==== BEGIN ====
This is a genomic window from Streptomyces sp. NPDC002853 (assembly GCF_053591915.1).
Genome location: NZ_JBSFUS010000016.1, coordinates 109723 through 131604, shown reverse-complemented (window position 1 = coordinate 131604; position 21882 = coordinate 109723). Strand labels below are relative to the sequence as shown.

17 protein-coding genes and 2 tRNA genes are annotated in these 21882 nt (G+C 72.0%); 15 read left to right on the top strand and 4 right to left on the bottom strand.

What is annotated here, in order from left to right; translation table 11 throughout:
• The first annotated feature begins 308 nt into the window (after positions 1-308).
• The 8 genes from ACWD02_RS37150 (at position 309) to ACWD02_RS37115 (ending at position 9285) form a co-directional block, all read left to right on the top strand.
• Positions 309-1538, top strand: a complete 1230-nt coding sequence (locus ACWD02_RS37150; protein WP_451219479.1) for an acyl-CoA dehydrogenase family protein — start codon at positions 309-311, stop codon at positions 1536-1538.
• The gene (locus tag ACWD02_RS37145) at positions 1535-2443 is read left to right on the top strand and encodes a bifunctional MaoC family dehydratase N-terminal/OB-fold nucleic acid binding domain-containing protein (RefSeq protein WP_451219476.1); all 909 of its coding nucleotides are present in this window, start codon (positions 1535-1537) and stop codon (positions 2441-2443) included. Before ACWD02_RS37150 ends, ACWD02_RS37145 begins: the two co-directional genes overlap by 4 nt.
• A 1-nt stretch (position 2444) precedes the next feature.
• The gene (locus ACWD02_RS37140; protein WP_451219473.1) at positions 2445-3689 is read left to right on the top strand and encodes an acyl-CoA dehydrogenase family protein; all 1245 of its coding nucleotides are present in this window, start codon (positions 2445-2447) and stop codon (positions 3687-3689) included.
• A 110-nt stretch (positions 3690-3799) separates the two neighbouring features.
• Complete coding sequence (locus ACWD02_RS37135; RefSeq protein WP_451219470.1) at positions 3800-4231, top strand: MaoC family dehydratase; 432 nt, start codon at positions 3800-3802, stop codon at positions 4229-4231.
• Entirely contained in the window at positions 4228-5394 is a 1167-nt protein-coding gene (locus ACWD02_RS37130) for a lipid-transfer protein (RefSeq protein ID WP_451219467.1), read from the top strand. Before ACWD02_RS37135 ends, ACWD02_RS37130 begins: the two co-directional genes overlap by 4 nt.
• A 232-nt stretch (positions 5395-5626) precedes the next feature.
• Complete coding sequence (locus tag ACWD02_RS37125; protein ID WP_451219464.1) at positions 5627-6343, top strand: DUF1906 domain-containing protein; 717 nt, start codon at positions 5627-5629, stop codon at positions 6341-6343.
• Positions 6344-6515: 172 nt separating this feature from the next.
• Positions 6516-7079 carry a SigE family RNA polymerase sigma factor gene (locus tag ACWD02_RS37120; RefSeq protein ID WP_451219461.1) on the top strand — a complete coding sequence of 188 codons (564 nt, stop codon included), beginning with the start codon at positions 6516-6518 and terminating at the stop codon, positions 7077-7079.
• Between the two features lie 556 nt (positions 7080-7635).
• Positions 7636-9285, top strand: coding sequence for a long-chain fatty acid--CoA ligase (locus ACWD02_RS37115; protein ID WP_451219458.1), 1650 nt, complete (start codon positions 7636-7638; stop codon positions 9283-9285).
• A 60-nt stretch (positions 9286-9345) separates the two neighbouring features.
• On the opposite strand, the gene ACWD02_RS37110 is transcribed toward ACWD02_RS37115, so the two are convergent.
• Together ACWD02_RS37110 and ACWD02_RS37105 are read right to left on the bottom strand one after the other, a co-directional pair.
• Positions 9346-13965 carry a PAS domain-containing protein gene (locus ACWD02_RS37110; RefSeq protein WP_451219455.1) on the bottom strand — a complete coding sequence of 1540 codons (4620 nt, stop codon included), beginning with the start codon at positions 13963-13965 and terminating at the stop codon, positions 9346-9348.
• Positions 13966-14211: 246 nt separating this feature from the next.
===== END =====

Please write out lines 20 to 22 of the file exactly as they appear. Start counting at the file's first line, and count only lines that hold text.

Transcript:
• A 60-nt stretch (positions 9286-9345) separates the two neighbouring features.
• On the opposite strand, the gene ACWD02_RS37110 is transcribed toward ACWD02_RS37115, so the two are convergent.
• Together ACWD02_RS37110 and ACWD02_RS37105 are read right to left on the bottom strand one after the other, a co-directional pair.